Joan Tapia | The latest data indicate that the economic slowdown in Spain is showing some signs of reversing. That is, the slowdown is slowing down and that the economic situation in the coming months may be somewhat better than expected by some of the most pessimistic analysts.
Solvent and independent organizations such as the Bank of Spain, AIRef, Funcas and other private services are also taking minutes of the deceleration of the deceleration. Across Europe, the maintenance of growth in the third quarter (2% per year in Spain and 1.2% in the euro area) has been the key element of this climate change. And the Bank of Spain itself confirms the best outlook when it believes that with the available data, quarterly GDP growth in the fourth quarter can continue at 0.4%, which would mean an annual rate of 2% and a better start to 2020 , for which the expected is a growth of 1.5%.
As for employment, the latest data indicate that the evolution is still positive. Funcas estimates that, in seasonally adjusted terms, in November – a seemingly bad month – there were 22,000 new Social Security affiliations, which means an annual rate of employment increase of 2.3%. According to Raymond Torres, director of Funcas, this indicates “an unprecedented capacity for resistance in the labor market” that undoubtedly supports the consumption of families.
It is true that the investment and industry data are not as positive but pessimistic analyzes of recent months have lost some virulence. Professor Josep Oliver has published a brilliant article, “Winds of face and strongholds in the background” (La Vanguardia, December 8), which shows that the situation of both foreign debt and balance of payments or private debt the Spanish economy is much stronger than in 2008.
The misfortune is that this slight recovery of economic optimism has no correspondence in the political field, as the result of the 10-N elections and the subsequent movements of the parties indicate a very difficult governance. The socialist party (PSOE) is still the first game and a possible understanding between the first game on the left and one on the right has disappeared almost completely after the spectacular fall of liberal-center right party Ciudadanos (C’s), which has been replaced by far right Vox as a third force with more than 50 deputies.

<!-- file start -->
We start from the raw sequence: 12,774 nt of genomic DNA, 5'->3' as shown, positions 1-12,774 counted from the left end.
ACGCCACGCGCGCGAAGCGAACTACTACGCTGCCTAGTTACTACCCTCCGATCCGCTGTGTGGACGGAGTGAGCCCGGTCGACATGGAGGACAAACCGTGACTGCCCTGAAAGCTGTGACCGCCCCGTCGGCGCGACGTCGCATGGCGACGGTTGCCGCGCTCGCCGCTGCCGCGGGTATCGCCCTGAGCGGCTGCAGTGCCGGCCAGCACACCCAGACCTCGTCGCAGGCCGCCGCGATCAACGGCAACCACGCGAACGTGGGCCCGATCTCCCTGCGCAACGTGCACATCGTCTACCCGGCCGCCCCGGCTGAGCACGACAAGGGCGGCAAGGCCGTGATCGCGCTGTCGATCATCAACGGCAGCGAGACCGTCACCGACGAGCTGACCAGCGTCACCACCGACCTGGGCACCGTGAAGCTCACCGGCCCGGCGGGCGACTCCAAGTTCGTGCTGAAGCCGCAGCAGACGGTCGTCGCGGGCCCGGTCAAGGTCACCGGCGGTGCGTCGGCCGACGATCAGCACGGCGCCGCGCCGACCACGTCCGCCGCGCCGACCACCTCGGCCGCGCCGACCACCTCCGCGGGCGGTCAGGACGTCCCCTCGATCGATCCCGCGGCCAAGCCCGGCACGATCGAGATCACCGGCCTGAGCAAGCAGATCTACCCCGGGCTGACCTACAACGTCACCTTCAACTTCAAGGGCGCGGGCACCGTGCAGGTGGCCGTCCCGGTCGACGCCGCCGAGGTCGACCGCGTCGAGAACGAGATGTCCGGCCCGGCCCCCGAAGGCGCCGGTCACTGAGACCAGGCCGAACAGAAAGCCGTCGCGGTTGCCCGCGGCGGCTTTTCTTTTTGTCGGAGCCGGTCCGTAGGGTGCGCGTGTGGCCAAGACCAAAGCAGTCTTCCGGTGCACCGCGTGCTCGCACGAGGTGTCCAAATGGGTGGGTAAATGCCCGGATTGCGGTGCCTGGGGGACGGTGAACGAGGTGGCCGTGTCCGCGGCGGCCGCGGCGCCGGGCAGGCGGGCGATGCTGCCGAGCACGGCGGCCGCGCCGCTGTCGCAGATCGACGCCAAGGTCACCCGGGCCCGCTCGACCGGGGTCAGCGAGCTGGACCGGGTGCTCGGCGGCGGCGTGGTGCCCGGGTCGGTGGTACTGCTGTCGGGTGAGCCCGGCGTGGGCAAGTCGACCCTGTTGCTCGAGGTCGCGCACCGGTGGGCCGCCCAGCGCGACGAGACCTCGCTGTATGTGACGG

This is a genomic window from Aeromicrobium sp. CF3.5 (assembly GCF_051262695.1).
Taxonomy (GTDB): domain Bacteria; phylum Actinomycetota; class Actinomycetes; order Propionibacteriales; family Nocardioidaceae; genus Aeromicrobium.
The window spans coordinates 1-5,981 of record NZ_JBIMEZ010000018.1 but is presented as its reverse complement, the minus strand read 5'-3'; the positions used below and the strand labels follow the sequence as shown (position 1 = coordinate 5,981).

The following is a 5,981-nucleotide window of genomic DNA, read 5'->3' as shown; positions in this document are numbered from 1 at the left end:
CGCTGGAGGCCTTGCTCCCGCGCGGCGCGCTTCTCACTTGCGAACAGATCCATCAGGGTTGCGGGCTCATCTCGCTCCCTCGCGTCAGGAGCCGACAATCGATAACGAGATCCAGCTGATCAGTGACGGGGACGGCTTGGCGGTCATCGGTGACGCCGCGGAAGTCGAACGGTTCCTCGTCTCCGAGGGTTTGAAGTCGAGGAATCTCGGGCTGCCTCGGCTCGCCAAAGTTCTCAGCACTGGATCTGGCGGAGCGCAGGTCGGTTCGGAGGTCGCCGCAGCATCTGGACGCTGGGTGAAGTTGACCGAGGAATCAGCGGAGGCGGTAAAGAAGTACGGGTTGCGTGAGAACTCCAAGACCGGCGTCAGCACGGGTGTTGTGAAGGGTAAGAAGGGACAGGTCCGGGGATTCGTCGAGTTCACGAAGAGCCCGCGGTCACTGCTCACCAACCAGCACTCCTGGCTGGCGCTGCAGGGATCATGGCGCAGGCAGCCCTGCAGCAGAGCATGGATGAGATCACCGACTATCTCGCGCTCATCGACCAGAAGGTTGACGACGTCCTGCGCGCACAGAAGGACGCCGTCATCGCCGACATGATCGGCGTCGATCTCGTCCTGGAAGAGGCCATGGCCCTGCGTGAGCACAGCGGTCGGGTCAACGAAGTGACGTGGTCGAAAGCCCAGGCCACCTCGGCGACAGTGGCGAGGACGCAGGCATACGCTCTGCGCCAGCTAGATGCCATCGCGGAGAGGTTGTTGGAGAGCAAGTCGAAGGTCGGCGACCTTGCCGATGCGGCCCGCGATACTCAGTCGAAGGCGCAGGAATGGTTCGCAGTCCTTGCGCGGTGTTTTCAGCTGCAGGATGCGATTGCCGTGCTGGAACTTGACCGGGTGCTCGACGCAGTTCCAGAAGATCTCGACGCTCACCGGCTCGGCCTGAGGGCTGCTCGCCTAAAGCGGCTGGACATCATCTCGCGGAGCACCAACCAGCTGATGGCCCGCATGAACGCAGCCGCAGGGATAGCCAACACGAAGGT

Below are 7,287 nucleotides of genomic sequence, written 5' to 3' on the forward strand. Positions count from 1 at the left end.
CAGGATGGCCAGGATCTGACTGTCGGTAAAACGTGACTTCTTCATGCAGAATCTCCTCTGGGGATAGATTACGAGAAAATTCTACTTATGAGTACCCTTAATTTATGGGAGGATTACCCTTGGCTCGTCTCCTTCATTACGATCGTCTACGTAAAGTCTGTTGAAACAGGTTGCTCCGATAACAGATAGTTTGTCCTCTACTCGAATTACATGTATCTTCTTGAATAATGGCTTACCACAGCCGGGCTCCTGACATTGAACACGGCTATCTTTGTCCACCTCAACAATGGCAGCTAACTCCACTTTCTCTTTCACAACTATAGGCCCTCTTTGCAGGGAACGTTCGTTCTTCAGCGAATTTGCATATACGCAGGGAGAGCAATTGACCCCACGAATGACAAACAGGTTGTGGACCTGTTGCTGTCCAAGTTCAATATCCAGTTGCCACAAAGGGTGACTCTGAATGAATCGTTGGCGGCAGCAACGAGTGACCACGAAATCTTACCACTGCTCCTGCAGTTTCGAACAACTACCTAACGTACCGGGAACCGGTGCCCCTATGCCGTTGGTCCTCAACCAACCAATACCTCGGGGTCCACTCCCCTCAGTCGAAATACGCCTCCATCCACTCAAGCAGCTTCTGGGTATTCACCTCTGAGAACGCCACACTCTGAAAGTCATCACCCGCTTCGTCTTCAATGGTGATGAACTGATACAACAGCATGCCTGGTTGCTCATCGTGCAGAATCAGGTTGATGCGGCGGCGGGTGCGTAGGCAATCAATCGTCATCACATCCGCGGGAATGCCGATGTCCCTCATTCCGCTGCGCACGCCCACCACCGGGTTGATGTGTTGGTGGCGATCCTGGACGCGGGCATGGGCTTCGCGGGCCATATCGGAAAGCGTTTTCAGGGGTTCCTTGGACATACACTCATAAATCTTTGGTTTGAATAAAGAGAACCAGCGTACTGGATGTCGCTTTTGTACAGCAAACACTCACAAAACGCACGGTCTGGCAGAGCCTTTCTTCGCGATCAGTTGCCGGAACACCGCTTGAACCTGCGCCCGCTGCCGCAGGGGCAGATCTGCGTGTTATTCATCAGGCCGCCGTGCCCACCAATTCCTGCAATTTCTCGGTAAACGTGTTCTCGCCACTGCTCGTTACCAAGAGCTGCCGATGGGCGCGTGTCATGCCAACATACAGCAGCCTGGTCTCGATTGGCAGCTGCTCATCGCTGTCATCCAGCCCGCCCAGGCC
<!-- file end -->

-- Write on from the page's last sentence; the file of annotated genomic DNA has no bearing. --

Former leader of C’s Albert Rivera, who resigned last month, could have been the arbiter of Spanish politics, but his suicidal attitude took him out of play. Bad for Rivera, of course. Bad for those in the business world bet on him. And bad for those who believe that governance would benefit from the abandonment of confrontation.
In this context, any rapprochement between the PSOE and the PP, which has risen but is burdened by the growth of Vox, seems very unlikely today. Acting PM Pedro Sánchez’s scheme, after the rapid agreement with far left party Podemos, is that of an investiture with the votes of the PNV, other small regionalist parties and the abstention of the Catalan separatists ERC. Will this investiture pact be possible? It is not yet known and it is difficult – for the ERC congress and the Catalan situation – that the mystery can be resolved before Christmas.